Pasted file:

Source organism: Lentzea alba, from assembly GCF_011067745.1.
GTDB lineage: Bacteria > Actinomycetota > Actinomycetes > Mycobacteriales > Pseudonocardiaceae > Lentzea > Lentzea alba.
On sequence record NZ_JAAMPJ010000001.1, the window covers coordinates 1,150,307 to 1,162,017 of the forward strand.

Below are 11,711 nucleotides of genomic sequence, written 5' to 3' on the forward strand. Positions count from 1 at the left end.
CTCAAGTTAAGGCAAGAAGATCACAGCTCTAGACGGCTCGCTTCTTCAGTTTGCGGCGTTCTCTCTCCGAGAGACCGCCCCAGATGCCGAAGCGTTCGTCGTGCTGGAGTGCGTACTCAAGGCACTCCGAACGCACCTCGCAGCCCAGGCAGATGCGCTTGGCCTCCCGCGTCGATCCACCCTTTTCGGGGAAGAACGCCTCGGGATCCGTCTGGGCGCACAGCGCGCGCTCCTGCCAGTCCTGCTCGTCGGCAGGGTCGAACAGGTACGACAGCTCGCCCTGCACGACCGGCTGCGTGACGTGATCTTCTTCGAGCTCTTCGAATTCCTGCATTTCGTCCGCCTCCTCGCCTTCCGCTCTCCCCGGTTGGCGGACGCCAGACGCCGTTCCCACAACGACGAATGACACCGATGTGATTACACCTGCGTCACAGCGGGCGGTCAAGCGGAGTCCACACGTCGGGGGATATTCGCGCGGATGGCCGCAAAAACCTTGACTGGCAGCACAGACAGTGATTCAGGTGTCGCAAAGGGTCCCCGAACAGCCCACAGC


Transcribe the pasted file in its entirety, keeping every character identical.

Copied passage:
Source organism: Lentzea alba, from assembly GCF_011067745.1.
GTDB lineage: Bacteria > Actinomycetota > Actinomycetes > Mycobacteriales > Pseudonocardiaceae > Lentzea > Lentzea alba.
On sequence record NZ_JAAMPJ010000001.1, the window covers coordinates 1,150,307 to 1,162,017 of the forward strand.

Below are 11,711 nucleotides of genomic sequence, written 5' to 3' on the forward strand. Positions count from 1 at the left end.
CTCAAGTTAAGGCAAGAAGATCACAGCTCTAGACGGCTCGCTTCTTCAGTTTGCGGCGTTCTCTCTCCGAGAGACCGCCCCAGATGCCGAAGCGTTCGTCGTGCTGGAGTGCGTACTCAAGGCACTCCGAACGCACCTCGCAGCCCAGGCAGATGCGCTTGGCCTCCCGCGTCGATCCACCCTTTTCGGGGAAGAACGCCTCGGGATCCGTCTGGGCGCACAGCGCGCGCTCCTGCCAGTCCTGCTCGTCGGCAGGGTCGAACAGGTACGACAGCTCGCCCTGCACGACCGGCTGCGTGACGTGATCTTCTTCGAGCTCTTCGAATTCCTGCATTTCGTCCGCCTCCTCGCCTTCCGCTCTCCCCGGTTGGCGGACGCCAGACGCCGTTCCCACAACGACGAATGACACCGATGTGATTACACCTGCGTCACAGCGGGCGGTCAAGCGGAGTCCACACGTCGGGGGATATTCGCGCGGATGGCCGCAAAAACCTTGACTGGCAGCACAGACAGTGATTCAGGTGTCGCAAAGGGTCCCCGAACAGCCCACAGC